Wanted: snake killers to fill CIO shoes

IOs have no choice but to get on the same page as the rest of their organization’s management team – but understanding and adapting IT strategies to an overall company vision is trickier than it sounds.

That was one of the points discussed by two guests in a recent panel sponsored by IT World Canada (publisher of ComputerWorld Canada). The discussion explored some of the key challenges for today’s CIO, and how to address them while satisfying both technology and business needs.

One of the problems CIOs face daily is the mental separation between IT and business.

According to panelist Ron Schwartz, management consulting partner with IBM Business Consulting Services in Markham, Ont., CIOs are expected to effectively handle the IT organization while at the same time making sure their plans are in line with business strategies, and those can change quickly from one day to the next.

The key is finding a middle ground, “a sweet spot – and everyone is strugging with how to get in the middle,” Schwartz said.

“Killing the snakes,” or getting rid of seemingly brilliant IT projects that are bound to fail because they only have lukewarm support from upper management is an often painful, yet necessary step, according to Don Parker, interim CIO with the IT department at Toronto-based Shoppers Drug Mart.

There has to be a solid business reason for it, he said, one connected to the bottom line.

“You’ve got to stomp out those projects that are technology-driven only….It’ll make your lives a lot easier,” Parker advised.

Whereas CIOs used to attain their positions based on some foundation of technological capacity, their skill expectations are now shifting, said Schwartz.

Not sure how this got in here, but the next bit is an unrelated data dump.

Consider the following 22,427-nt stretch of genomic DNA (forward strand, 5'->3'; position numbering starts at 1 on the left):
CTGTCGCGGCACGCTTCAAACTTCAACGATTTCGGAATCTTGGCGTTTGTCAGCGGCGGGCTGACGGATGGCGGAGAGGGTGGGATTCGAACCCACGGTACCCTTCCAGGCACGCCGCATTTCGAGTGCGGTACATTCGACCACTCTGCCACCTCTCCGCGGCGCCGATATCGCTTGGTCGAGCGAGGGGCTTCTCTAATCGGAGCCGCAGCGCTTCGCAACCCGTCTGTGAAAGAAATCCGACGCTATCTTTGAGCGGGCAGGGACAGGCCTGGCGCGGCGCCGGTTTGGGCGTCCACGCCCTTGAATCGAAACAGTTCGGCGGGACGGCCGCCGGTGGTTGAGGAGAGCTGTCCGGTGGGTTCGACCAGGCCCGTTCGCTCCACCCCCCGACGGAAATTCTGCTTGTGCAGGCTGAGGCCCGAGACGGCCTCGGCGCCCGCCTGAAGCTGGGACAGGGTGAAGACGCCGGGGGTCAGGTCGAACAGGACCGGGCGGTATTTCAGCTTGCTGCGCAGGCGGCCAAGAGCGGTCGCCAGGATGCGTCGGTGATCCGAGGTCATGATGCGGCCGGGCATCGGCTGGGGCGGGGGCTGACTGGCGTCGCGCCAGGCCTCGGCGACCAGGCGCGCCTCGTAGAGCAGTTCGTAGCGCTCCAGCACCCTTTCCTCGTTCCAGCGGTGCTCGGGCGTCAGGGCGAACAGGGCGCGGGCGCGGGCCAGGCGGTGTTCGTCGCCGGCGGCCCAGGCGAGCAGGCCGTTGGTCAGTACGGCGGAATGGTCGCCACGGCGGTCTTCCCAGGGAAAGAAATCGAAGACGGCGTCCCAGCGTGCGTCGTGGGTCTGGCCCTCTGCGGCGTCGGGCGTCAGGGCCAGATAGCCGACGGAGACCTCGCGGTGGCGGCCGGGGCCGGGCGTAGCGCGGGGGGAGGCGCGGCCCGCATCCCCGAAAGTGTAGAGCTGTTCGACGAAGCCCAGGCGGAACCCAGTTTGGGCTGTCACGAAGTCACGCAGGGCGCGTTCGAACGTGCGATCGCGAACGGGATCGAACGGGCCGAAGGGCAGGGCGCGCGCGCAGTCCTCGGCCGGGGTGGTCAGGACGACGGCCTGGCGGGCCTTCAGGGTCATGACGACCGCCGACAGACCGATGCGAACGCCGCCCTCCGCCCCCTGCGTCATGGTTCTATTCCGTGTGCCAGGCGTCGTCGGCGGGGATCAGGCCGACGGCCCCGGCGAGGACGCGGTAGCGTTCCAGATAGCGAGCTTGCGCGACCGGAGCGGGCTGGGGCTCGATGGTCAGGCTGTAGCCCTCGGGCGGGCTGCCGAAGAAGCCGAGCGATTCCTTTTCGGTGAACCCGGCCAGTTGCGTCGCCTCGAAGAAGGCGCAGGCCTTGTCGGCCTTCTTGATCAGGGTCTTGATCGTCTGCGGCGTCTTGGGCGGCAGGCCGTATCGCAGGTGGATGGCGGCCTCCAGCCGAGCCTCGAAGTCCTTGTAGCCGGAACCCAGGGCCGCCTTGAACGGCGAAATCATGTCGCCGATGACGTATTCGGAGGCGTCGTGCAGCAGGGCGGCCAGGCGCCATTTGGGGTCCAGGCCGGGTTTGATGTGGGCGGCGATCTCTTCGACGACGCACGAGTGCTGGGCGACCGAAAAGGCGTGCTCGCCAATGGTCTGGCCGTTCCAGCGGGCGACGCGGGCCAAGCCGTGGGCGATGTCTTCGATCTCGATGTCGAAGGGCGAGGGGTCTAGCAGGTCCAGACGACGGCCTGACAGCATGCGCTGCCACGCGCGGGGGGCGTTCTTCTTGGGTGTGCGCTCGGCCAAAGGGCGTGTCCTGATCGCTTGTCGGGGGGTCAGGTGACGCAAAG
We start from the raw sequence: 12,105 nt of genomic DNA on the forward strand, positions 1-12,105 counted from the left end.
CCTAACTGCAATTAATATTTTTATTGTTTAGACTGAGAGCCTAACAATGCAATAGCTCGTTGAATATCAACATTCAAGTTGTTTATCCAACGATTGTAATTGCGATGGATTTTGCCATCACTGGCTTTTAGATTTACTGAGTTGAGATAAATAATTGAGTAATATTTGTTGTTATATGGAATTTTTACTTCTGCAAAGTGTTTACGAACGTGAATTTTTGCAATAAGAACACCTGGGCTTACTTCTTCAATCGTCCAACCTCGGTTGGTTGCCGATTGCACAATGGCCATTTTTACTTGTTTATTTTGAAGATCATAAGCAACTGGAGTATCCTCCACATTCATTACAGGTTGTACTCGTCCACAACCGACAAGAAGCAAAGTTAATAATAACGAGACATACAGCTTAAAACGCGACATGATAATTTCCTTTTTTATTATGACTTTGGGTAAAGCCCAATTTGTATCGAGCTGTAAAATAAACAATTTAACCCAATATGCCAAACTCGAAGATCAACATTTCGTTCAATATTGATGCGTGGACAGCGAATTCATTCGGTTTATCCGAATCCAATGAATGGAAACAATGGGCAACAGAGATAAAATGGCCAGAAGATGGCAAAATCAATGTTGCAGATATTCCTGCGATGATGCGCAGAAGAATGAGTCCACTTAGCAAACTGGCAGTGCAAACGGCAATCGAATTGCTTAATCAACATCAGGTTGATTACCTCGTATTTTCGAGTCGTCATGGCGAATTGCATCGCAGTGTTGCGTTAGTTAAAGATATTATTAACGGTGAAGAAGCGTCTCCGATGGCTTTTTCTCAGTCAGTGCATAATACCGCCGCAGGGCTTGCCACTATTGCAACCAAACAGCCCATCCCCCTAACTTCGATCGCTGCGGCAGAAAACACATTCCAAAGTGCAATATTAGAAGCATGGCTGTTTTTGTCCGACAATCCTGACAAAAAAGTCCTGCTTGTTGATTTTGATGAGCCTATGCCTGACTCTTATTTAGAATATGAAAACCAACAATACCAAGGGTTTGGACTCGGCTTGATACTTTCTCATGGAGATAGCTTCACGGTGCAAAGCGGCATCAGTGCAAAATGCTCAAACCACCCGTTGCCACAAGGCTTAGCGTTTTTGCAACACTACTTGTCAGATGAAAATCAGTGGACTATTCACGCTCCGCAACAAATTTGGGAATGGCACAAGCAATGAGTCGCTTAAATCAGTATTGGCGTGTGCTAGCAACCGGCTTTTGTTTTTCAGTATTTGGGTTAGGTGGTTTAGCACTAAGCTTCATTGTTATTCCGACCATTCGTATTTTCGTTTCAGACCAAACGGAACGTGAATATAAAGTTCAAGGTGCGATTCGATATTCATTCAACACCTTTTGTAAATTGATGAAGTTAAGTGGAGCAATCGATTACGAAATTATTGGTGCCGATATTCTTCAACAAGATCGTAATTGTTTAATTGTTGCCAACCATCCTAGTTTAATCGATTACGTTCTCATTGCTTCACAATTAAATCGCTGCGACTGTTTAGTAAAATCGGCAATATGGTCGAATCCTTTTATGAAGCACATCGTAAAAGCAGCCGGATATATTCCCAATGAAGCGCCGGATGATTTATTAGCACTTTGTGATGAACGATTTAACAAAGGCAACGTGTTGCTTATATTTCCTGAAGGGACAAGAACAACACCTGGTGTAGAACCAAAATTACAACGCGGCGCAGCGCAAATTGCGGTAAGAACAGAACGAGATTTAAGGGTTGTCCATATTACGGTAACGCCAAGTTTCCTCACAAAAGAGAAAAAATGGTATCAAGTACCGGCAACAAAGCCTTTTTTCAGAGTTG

“A CIO needs to be a politician, a financial visionary, a deal-maker…and if they are technology-grounded, that’s good too,” he said, adding that many CIOs wrestle with how to acquire the skills they don’t have.

Not being able to see things through the eyes of the rest of the management team leads to a lack of communication – “something we cope with all the time,” said Parker.

Things might be going fine one day, but then, “there’s a change in strategy or shareholders, and that disconnect suddenly appears.”

Whereas the rest of the executive team tends to move quickly, and is typically more responsive and flexible with changing demands, CIOs “need more lead time to build infrastructure and teams,” Parker added.

However, according to presentation attendee Ilene Elkaim, vice-president of logistics and information technology for Roots Canada Ltd. in Toronto, CEOs and other executives can’t afford to forget the key role CIOs play.

“We are the business,” she told delegates. “Just turn off the computers and see how much business you generate without them.”

There’s a lot of work to be done to eliminate the “us and them mentality,” Elkaim later told ComputerWorld Canada. “We need to bridge those gaps and stop talking about being separate. There’s a long way to go, but seeing ourselves as the business is at least a starting point.”

Schwartz agreed. “That idea of separation is one of the snakes we’ve got to kill. Until we start behaving like we are the business, we won’t be the business.”

The concept of running at the same speed as the CEO is “somewhat counter to what we have to do in order to do a good job,” Parker said.

The solution,

he continued, is no different now than it was 15 to 20 years ago. The first step is to deal with one’s business peers “as if they are your customers, as if you’re running your own business, and respond to their requests within their time frames.”

It’s not the easiest thing to swallow, especially when CIOs deal with the question of who they have to report to, but in order to survive, it’s got to be done, he said.